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on 29 July 1999
First, I loved the book, and it was refreshing to read about the trials and tribulations of Gemini IX and Apollo X. You hear and read a lot about Apollo 11 and 13, but there was plenty of adventure on the other missions as well.
Some readers have bashed Gene for his negative comments regarding several other astronauts, notably Buzz Aldrin. I don't think he is being unreasonable. By ALL accounts, in varying degrees of candor, Buzz was a royal pain. He wasn't quite right. I remember seeing him on television a couple of years ago hawking his new science fiction book - it was the most embarrassing thing I have ever seen.
And Buzz's involvement with the National Space Society is also... not quite right. He seems to live in the world of the fantastic, among people who dream a lot, but have great difficulty translating their ideas into reality. One reason it is hard to get the public behind space programs is that guys like Buzz scare people. He has the technical mind, but his understanding of how to motivate the people who COULD get the money for Mars projects, etc., is lacking.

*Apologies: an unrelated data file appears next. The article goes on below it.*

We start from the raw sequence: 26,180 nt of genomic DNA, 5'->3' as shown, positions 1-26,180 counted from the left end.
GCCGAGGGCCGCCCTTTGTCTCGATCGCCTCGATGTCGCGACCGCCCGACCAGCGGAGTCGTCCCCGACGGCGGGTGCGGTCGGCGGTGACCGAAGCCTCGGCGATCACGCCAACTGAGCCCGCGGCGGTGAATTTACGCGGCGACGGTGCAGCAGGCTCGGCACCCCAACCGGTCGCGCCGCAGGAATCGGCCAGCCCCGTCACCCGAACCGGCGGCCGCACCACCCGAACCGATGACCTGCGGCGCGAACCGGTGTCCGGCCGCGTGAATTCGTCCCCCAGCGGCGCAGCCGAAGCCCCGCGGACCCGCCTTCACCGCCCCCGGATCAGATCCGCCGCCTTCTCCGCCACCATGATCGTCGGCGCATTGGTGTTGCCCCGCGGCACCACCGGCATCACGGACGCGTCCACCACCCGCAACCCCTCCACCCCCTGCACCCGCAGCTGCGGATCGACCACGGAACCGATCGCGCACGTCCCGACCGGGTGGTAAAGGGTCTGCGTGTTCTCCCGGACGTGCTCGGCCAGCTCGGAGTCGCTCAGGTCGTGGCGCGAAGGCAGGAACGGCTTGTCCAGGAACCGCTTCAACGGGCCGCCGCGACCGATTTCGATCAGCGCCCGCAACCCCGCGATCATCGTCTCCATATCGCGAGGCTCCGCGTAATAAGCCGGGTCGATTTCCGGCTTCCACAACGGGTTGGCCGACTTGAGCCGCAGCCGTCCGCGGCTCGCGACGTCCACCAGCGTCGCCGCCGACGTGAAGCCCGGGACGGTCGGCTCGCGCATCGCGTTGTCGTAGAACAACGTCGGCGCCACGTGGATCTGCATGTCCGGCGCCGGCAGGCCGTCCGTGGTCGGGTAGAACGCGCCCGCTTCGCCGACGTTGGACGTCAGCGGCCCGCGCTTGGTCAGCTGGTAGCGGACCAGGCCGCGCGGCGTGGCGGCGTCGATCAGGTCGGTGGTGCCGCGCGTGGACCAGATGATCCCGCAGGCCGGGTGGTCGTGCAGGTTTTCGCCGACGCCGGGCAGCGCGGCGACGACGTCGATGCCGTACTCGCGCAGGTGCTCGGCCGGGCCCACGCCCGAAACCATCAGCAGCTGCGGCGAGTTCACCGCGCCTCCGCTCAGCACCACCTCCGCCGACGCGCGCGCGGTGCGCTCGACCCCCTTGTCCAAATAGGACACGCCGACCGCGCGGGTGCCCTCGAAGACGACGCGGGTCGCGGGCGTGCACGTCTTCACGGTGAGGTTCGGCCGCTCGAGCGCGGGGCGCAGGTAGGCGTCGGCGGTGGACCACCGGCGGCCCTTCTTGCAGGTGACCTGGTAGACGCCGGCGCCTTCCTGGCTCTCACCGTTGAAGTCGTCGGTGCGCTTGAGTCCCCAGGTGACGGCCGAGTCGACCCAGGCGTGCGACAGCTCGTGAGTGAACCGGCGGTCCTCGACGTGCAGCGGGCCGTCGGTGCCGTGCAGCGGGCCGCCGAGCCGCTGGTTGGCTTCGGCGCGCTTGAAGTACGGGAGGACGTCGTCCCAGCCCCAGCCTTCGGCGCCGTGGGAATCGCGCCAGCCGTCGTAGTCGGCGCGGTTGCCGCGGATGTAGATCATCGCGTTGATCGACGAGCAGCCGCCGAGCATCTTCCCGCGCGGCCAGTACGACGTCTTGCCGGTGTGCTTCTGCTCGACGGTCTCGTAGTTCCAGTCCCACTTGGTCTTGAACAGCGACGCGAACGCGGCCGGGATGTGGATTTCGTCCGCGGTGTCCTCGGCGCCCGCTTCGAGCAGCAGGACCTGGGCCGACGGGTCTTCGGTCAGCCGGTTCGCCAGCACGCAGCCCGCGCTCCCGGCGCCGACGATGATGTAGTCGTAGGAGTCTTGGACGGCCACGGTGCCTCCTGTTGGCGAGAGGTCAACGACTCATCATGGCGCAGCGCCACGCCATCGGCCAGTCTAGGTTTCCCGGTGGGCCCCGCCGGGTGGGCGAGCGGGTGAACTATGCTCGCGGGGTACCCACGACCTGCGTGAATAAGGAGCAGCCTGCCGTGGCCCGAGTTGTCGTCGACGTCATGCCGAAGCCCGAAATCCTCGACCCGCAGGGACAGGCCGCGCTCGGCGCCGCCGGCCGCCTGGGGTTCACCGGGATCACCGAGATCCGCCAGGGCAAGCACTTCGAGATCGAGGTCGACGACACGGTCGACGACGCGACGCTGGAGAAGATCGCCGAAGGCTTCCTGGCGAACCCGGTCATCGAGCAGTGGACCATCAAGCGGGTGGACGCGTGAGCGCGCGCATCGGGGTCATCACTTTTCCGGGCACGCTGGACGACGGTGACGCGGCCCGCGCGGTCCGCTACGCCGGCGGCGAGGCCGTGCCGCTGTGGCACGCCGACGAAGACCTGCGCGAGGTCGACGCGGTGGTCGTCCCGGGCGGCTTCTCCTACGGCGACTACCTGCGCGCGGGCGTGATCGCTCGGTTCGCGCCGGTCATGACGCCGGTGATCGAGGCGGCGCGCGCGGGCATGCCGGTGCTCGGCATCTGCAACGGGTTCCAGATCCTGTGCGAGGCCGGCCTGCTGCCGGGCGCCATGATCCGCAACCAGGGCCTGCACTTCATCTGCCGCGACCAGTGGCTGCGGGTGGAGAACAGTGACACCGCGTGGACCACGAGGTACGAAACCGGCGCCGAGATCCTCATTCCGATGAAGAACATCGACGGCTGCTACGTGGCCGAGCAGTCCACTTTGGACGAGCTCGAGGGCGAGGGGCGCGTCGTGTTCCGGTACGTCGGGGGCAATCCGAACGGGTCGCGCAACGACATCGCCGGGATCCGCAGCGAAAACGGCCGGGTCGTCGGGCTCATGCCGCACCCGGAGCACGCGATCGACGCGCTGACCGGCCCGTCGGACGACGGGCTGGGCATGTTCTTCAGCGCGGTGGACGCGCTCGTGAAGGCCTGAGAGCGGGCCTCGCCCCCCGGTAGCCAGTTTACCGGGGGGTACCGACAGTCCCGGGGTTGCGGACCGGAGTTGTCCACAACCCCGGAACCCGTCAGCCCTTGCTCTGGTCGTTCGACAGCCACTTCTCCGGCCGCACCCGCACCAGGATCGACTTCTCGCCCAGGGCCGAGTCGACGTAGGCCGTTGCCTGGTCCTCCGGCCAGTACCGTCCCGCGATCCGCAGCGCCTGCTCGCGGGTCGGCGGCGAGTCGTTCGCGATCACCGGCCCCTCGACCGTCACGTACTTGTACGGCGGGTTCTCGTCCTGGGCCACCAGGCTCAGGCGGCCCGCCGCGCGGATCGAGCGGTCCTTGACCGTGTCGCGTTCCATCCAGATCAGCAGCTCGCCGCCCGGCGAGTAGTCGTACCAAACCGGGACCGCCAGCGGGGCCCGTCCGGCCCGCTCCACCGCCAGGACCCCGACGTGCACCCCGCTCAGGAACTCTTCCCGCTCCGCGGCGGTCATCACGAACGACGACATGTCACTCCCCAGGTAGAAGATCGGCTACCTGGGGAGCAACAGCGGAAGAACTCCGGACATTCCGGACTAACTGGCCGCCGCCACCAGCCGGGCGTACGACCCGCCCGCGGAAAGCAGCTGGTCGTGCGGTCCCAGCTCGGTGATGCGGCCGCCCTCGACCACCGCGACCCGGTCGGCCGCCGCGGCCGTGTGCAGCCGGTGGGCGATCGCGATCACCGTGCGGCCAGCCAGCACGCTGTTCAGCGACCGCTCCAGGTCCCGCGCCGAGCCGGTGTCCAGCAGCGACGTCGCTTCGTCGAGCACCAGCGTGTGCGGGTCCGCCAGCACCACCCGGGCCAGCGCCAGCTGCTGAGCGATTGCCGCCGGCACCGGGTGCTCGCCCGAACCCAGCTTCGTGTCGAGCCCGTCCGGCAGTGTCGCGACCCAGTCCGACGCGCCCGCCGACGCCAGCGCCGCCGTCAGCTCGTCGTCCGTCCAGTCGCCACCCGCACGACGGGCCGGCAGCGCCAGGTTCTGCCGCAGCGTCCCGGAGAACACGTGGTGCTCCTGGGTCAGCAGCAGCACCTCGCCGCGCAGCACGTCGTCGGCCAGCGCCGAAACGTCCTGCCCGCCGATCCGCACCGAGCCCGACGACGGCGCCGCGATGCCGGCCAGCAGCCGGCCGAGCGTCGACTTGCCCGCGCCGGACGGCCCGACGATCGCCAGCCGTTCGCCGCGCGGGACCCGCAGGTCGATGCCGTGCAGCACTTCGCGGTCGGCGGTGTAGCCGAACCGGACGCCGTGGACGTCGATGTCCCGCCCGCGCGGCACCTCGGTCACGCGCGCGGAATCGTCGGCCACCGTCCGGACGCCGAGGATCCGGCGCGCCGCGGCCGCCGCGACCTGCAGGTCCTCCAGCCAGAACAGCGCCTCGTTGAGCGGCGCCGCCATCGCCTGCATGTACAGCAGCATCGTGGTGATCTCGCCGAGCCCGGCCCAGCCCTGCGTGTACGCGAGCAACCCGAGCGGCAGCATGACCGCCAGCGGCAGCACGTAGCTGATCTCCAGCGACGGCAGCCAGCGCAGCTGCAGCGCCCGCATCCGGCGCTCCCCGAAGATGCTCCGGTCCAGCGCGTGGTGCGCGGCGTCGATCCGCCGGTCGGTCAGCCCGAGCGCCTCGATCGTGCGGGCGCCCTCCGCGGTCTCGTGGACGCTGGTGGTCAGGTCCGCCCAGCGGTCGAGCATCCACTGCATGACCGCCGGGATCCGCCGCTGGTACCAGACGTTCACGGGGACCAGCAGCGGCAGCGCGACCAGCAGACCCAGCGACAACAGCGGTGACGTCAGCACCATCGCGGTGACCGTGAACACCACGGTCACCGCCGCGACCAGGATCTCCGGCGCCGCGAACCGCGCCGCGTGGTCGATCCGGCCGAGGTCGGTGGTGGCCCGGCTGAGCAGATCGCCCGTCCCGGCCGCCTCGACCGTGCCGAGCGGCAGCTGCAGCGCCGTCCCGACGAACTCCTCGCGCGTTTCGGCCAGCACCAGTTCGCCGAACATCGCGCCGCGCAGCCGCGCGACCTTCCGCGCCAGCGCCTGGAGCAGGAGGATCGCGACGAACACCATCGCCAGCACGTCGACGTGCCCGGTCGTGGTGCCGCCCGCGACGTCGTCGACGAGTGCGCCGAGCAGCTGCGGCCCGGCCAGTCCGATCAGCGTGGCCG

Gene ponders several times the fact that he is STILL the last man on the moon, and may be so for years to come. He doesn't offer his slant on how to get back to the moon. And perhaps that isn't his job.
But it CERTAINLY isn't Buzz's job! You can't get people to Mars by whipping the wispy tendrils of society into a fury. You've got to bring the public into the picture. The mass population will determine if we go or not. They are the ones who need to be coaxed and coddled into understanding why.
I think people like Gene do a lot more for that cause by offering their down-to-earth perspective. The general public can relate to that.
Gene, and the other astronauts have every right to criticize Buzz. Frankly, I'm glad to see somebody cutting him down to size.
And did you see his goofy tie at the Apollo 11 30th anniversary presentation hosted by Al Gore....